Washington’s biggest corporate lobby groups are trying to stop an SEC proposal that would require companies for the first time to disclose certain carbon emissions and climate change risks.
Three years after the Business Roundtable sought to portray its members as more eco-friendly, the industry group is pushing the SEC to rewrite its March climate disclosure proposal. Its opposition marks a break with technology companies Microsoft and Salesforce, which broadly applaud the plans.
“We urge the SEC to publish a revised proposal,” said the Business Roundtable, which is chaired by General Motors’s Mary Barra. The SEC’s requirement that companies add emissions information to their audited financial statements is “unworkable”, it added.
Thousands of comments had been posted on the SEC’s website by Friday, the last day of the climate rule’s comment period. A final rule could be adopted by the end of the year at the earliest.
With Democratic-leaning commissioners in the majority at the five-member agency, the rule is likely to pass despite the business community’s objections. But it is all but certain to be challenged in court, either by companies or Republicans, who have also opposed the SEC’s effort.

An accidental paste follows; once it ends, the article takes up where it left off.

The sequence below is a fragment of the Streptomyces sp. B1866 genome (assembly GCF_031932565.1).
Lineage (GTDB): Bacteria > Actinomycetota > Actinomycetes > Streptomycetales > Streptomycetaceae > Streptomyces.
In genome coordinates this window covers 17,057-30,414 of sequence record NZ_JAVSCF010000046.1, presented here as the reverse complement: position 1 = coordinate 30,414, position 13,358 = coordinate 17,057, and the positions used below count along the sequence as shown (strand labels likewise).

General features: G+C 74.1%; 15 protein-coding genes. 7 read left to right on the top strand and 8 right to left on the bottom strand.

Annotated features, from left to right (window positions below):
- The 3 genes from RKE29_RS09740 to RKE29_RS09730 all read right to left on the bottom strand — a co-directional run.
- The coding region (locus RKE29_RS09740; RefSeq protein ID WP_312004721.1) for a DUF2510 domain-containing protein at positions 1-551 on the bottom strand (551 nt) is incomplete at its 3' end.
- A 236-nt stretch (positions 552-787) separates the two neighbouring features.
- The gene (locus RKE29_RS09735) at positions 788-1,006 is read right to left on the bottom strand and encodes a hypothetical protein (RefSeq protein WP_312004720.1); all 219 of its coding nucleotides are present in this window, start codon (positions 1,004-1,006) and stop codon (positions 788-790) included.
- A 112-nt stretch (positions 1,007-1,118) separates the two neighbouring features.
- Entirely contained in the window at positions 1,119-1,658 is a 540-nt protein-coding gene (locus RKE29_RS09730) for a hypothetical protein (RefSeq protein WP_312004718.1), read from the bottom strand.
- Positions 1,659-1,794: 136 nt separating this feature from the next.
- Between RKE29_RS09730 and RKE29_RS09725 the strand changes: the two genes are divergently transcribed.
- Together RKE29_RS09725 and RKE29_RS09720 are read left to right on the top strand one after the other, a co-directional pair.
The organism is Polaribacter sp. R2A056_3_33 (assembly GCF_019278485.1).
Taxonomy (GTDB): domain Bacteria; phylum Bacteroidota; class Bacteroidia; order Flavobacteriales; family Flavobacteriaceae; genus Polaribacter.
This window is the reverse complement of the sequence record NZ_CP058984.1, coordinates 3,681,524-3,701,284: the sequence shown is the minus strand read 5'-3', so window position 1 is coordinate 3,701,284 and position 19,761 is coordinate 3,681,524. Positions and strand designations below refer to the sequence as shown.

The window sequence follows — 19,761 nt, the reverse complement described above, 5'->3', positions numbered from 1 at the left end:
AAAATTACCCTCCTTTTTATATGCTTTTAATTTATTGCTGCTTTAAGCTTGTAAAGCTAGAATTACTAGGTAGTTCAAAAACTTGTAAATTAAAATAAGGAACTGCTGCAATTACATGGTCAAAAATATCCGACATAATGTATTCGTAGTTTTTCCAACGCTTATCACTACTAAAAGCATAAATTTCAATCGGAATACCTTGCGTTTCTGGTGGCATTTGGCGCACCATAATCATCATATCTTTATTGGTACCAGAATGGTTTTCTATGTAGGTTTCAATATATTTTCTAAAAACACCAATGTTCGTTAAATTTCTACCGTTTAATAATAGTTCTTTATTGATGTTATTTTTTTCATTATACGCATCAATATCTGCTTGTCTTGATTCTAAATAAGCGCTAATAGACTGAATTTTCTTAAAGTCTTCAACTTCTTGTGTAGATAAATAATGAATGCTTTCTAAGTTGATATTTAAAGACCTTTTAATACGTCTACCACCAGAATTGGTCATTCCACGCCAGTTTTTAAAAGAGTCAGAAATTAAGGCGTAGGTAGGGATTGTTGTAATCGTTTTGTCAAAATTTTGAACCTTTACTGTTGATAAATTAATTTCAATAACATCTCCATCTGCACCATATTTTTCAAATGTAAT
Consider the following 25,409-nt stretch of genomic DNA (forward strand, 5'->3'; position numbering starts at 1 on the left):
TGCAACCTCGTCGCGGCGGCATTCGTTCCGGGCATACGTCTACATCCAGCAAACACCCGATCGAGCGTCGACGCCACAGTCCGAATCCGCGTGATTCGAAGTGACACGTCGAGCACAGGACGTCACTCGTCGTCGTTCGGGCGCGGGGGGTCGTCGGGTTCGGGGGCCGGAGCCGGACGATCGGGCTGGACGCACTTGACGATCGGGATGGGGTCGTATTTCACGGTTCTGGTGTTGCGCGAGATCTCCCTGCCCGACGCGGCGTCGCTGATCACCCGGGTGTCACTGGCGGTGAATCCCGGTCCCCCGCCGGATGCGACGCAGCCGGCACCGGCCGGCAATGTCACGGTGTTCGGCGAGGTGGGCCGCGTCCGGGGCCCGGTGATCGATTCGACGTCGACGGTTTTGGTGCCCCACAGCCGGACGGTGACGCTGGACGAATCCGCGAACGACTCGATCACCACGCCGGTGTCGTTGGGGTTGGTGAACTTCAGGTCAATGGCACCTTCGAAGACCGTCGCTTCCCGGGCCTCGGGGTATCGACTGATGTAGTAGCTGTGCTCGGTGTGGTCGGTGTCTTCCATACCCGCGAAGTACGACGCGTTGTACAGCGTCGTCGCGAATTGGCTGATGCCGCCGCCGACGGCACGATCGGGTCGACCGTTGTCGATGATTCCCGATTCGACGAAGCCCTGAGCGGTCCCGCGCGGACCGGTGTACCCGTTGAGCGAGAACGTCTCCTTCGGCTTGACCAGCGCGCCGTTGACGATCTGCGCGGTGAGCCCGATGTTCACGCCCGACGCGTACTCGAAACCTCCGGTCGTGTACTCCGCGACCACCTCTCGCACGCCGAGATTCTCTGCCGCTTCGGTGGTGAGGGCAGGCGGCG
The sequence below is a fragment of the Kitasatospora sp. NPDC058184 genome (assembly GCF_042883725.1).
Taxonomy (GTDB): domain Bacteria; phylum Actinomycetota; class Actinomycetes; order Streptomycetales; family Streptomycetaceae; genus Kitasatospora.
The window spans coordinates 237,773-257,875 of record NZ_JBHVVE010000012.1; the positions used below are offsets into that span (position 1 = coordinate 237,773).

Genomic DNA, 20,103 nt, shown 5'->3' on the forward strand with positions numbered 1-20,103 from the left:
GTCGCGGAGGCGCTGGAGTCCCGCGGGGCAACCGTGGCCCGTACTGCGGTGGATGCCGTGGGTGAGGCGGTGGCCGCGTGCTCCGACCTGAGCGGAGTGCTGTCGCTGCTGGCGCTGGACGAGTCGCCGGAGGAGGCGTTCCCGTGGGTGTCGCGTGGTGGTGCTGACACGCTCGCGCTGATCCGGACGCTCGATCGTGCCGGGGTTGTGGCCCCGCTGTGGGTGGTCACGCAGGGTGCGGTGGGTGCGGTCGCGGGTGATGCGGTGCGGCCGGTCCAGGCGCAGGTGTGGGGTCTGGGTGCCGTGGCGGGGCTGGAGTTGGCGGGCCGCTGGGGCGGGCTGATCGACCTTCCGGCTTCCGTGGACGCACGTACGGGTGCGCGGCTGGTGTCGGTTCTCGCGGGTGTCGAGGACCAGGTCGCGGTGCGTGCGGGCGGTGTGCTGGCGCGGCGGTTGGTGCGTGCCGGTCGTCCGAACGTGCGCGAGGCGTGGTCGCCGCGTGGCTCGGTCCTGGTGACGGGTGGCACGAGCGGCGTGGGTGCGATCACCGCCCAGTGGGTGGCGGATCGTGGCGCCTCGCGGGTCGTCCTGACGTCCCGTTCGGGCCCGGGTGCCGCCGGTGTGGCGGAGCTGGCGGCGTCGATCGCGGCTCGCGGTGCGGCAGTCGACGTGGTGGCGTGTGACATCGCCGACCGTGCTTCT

In 2019, the Business Roundtable dropped its “shareholder primacy” mandate and most of the group’s members pledged to “protect the environment by embracing sustainable practices across our businesses”, among other things.
The US Chamber of Commerce has also criticised the rule and called for it to be weakened. The Chamber and Business Roundtable are two of the largest lobbying groups in Washington, spending a combined $23.9mn so far this year, according to OpenSecrets.
But the SEC has not been completely abandoned by big companies. Microsoft said it supports regular reporting of all emissions from large companies, including ‘scope 3’ emissions, which include carbon stemming from a firm’s supply chain. These are typically the biggest part of a company’s carbon footprint and the hardest to measure.
However, Microsoft called on the SEC to drop financial disclosure requirements and instead report this information elsewhere in a company’s disclosure filings.
Similarly, Salesforce said disclosing all emissions “is necessary to understand the short and long-term risks associated with climate change”.
Big pension funds such as Calpers have supported the SEC’s proposed emissions disclosures. But some asset managers, such as State Street, have said ‘scope 3’ emissions “should remain voluntary”.